BitPesa is a company based out of Nairobi and has operations across multiple African countries and UK. Amongst many other functions they are transforming the remittance industry in Africa like never before. A large pool of people from sub-Saharan region and other African countries are living abroad and they typically use services of companies like Western Union etc. to make remittance back to their country. This is also true for business that wants to transact money from any country outside and the African / SSA countries. Besides using money transfer services, they would also transfer money using agents, who would take cash at one end and then send a message to a corresponding party at other end. The recipient would carry some kind of authority to receive the payments, and accordingly he would be paid in the local currency. The banks in these countries are scaling up their platforms to handle money transfer, but with the complexity of the platforms and the setup requirements along with the regulatory support to be built would take years and then the same has to be adopted by locals as well. BitPesa has tried to resolve this by using a bitcoin paradigm built on blockchain. The BitPesa platforms allows people to buy bitcoins in the local currency of transfer and then it transfers the bitcoins thus purchased to the country it has to be transferred. In African countries, it has tied up with bitcoin exchanges that would convert these bitcoins into relevant local currencies like the Kenyan shilling in Kenya. Since the entire bitcoin concept is built independently outside of any government or financial institutions, therefore it is free to send and receive bitcoins and the same can be done faster as well. It could take from minutes to maximum an hour to transfer your money using Bitcoin. Thus, by employing digital currency and BitPesa operating as a currency exchange aims to reduce the fees and time for money transfers as against their competitors who would do the classic remittance services. BitPesa also transfers money to wallets across Africa. It also enables B2B payments across Africa. For businesses, BitPesa says, "Using BitPesa, organizations can now take control of their payments to employees, distributors, or suppliers, as well as collect payments from African customers. This includes payment from popular mobile money services as well as delivery to an organization’s national or international bank account on the same day. We offer businesses the fastest and most cost-efficient way to make and receive payments in African currencies.:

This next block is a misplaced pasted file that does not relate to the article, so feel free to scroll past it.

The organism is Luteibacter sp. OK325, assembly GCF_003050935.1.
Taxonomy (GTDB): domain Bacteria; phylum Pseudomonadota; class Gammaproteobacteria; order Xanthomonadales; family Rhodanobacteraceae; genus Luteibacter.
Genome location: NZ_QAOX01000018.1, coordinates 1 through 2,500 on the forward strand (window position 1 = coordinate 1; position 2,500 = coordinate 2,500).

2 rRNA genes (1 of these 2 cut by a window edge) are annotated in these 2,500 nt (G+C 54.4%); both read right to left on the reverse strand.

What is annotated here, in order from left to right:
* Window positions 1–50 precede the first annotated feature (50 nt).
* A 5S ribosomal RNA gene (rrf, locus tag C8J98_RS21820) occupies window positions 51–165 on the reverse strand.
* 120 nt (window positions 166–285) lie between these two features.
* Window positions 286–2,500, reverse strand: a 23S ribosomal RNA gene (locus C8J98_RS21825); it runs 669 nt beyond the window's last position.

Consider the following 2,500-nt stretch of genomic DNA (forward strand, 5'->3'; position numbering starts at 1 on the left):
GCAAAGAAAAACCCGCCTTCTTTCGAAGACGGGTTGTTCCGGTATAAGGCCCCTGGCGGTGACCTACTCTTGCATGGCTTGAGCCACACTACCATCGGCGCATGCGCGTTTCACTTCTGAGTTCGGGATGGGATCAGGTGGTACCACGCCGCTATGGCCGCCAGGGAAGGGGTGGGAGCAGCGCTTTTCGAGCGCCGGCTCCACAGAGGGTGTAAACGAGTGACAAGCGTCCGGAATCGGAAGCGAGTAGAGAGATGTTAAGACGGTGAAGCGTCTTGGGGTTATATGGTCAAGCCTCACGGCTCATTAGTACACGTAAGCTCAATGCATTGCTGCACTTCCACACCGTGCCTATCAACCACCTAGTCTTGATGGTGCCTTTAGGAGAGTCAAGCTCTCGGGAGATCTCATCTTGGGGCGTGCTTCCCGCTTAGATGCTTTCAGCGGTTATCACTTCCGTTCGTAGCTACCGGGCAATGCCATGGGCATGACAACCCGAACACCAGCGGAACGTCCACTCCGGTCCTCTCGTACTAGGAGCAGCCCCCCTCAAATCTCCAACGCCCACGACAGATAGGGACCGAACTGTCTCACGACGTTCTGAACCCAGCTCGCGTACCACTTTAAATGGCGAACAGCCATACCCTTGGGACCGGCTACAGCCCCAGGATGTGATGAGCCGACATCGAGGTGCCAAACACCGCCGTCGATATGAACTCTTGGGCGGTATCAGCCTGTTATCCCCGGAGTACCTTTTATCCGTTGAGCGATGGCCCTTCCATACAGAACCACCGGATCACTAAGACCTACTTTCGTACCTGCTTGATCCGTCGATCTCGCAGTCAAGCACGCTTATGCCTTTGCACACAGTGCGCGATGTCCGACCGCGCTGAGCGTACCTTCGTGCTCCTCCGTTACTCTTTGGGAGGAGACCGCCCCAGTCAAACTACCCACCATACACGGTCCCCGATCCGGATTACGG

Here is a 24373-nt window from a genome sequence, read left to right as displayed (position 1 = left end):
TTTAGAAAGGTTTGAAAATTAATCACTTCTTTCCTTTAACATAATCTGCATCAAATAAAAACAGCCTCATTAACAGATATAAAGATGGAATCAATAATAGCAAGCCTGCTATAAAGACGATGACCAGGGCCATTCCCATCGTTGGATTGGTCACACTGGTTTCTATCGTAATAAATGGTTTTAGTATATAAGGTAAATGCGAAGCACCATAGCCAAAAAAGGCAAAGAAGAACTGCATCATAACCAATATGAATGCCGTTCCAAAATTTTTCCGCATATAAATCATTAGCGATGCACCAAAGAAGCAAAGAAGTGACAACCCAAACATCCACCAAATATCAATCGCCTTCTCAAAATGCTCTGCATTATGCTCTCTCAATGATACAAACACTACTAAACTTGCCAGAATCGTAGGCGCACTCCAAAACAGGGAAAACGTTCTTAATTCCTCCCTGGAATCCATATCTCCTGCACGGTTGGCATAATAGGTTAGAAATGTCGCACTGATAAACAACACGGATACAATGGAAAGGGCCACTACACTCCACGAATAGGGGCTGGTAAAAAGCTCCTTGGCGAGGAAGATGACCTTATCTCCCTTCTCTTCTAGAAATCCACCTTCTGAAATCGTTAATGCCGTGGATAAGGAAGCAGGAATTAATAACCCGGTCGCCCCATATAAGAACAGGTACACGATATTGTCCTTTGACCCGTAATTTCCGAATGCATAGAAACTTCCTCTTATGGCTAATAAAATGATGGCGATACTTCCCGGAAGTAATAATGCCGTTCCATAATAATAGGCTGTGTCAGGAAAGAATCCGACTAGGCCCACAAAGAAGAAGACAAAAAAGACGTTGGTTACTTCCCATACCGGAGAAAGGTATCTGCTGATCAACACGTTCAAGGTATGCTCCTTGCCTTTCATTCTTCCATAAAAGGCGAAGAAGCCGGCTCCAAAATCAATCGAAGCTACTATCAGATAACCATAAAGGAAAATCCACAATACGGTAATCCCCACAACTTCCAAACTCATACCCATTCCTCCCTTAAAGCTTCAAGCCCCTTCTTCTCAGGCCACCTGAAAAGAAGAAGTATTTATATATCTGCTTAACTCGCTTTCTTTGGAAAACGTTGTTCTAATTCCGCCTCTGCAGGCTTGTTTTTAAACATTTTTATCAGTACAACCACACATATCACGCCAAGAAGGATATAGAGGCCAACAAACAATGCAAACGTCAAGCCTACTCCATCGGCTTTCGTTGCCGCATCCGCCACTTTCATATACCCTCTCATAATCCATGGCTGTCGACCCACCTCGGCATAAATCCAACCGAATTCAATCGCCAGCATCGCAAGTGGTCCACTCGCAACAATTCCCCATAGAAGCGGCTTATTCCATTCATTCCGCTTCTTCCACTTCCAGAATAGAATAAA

BeForward, a Japanese company that exports used cars from Japan to Africa, required a solution for money transfer and specifically bulk transfers and with BitPesa solutions they can now make bulk payments in a much affordable and faster manner. BitPesa helps businesses make cross border payments across different countries & they offer a customized solution for treasury and FX needs of individual customers.

They have helped KJcargo, a logistic/shipping company, do payments from UK to Nigeria faster and with much fewer expenses. BitPesa has also tied up with BitBond a P2P lender connecting investors with small business owners, for their cross-border lending in African countries like Kenya, Nigeria, Uganda and Tanzania. BitPesa’s digital platform offers payment to and from the following key countries: Nigeria, Kenya, Uganda, Tanzania and Democratic republic of Congo. BitPesa has also enabled Eatout Kenya to send bulk payouts to their staff in Uganda [43].

Diamonds are said to be the most valued gemstones and different mythologies across the globe has attributed different level of importance to possessing or wearing a diamond. The Western world in particular, influenced by Italian belief that a diamond maintained concord between husband and wife, typically has a diamond as the stone to be set in wedding rings. The same is considered as sacrosanct and therefore people usually spend an enormous amount in buying the wedding ring. Besides the wedding ring Diamond has also been used by influential families to indicate status and privileges. Diamond being precious and being important beyond the financial aspect is preserved the most by owners, but if lost has the biggest financial and emotional impact for the owner. According to a 2012 study from association of bullion Insurers, around 65% of fraudulent claims go undetected at an expense of £2Bn.